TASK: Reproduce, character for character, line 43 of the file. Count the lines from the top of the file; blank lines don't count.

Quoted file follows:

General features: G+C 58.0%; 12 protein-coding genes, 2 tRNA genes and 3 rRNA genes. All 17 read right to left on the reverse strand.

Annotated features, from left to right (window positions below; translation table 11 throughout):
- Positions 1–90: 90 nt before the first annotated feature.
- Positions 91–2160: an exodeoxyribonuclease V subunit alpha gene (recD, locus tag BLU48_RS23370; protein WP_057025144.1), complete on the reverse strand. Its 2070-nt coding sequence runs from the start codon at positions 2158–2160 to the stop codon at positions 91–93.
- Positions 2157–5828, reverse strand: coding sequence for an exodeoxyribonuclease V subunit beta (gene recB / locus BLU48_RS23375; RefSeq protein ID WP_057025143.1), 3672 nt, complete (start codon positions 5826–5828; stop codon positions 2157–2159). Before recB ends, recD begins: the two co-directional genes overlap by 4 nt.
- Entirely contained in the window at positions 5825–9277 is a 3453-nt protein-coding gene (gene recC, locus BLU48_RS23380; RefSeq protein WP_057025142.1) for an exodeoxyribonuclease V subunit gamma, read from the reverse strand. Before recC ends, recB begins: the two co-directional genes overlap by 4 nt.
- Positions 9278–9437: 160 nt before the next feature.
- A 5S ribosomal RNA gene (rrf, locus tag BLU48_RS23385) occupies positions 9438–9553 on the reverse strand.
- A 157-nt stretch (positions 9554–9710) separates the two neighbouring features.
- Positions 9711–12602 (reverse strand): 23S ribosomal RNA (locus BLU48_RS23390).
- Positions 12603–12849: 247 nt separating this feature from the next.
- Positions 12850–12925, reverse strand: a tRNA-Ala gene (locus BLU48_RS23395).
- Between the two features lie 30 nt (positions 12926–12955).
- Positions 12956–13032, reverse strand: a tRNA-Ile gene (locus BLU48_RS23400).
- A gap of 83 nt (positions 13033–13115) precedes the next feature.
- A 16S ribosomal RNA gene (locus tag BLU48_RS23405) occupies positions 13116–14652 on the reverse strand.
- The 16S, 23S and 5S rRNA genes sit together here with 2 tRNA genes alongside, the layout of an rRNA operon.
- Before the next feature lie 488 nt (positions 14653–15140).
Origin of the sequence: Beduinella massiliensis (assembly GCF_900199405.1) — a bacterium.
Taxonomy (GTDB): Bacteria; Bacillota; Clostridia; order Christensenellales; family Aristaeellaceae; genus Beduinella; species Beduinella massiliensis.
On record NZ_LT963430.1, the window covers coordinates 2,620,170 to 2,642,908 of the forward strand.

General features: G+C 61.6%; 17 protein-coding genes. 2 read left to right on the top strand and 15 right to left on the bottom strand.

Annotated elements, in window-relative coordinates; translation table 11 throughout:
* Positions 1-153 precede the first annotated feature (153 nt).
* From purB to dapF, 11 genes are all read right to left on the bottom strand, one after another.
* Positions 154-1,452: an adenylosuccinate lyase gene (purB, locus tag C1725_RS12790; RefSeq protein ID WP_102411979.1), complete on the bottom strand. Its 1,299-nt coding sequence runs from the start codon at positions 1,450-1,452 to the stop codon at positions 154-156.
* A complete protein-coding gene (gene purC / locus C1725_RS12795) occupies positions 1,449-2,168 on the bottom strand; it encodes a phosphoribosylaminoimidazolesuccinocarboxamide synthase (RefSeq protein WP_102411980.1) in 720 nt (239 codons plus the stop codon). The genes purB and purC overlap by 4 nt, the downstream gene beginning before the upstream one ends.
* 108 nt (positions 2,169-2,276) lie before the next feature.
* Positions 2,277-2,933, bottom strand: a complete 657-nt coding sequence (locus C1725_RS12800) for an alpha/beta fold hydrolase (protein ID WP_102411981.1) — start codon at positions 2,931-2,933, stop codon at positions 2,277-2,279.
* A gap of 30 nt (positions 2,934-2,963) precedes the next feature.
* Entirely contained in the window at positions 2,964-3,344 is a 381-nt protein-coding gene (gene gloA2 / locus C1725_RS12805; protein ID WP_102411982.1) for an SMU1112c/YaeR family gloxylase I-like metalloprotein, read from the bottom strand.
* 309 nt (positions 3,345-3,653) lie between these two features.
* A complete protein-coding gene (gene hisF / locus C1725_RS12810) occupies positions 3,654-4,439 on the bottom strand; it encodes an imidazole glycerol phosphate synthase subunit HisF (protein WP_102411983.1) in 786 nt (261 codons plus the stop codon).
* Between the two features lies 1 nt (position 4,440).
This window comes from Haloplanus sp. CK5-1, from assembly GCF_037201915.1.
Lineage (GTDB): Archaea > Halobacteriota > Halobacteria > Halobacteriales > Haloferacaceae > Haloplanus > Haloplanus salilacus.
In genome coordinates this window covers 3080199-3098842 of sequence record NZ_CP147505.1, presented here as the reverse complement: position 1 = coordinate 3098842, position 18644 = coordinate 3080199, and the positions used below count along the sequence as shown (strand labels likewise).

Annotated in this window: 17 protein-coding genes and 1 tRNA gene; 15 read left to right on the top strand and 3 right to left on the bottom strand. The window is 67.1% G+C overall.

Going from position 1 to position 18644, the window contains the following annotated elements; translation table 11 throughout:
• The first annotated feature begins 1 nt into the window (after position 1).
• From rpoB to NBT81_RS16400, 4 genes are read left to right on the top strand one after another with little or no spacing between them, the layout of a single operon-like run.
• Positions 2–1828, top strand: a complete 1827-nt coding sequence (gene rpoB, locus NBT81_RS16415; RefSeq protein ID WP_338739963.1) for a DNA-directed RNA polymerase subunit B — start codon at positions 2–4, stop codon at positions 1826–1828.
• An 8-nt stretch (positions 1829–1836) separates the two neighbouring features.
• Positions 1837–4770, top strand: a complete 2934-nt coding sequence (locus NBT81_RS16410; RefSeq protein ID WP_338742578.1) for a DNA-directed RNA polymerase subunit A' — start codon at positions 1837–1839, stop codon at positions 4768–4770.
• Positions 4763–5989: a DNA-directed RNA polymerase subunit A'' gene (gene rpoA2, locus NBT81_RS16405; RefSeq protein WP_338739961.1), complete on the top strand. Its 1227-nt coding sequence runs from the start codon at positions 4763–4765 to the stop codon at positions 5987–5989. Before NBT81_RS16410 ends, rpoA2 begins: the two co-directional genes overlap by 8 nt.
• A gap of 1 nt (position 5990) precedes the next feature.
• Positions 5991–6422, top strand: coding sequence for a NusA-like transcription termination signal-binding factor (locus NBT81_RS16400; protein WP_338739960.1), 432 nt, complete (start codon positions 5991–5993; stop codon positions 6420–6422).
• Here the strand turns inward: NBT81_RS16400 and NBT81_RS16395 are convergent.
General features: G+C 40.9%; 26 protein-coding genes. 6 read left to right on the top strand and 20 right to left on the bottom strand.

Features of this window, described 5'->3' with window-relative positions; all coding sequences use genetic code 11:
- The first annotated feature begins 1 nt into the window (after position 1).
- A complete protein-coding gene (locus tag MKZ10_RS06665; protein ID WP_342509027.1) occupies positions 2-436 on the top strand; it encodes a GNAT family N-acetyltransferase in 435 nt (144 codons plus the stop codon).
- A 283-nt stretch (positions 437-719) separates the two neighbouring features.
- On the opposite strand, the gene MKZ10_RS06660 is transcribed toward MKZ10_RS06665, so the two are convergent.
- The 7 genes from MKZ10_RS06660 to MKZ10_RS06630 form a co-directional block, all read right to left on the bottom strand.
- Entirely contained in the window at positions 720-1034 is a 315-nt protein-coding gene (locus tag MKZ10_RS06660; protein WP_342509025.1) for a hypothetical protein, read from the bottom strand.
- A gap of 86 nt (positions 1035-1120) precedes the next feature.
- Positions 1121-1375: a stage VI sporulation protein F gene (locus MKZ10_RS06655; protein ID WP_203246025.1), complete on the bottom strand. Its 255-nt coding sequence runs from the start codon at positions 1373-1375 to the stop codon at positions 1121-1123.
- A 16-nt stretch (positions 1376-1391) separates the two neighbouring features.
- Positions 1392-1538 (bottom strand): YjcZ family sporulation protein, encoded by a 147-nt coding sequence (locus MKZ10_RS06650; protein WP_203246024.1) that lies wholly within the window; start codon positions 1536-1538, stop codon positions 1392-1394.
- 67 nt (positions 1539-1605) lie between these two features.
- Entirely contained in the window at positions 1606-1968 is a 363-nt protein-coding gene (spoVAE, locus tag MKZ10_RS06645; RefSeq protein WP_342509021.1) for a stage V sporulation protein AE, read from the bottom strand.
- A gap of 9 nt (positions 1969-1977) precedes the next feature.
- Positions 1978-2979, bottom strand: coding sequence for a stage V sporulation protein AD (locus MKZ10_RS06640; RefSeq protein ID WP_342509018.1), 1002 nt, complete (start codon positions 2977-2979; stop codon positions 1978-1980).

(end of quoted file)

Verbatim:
• An 8-nt stretch (positions 1829–1836) separates the two neighbouring features.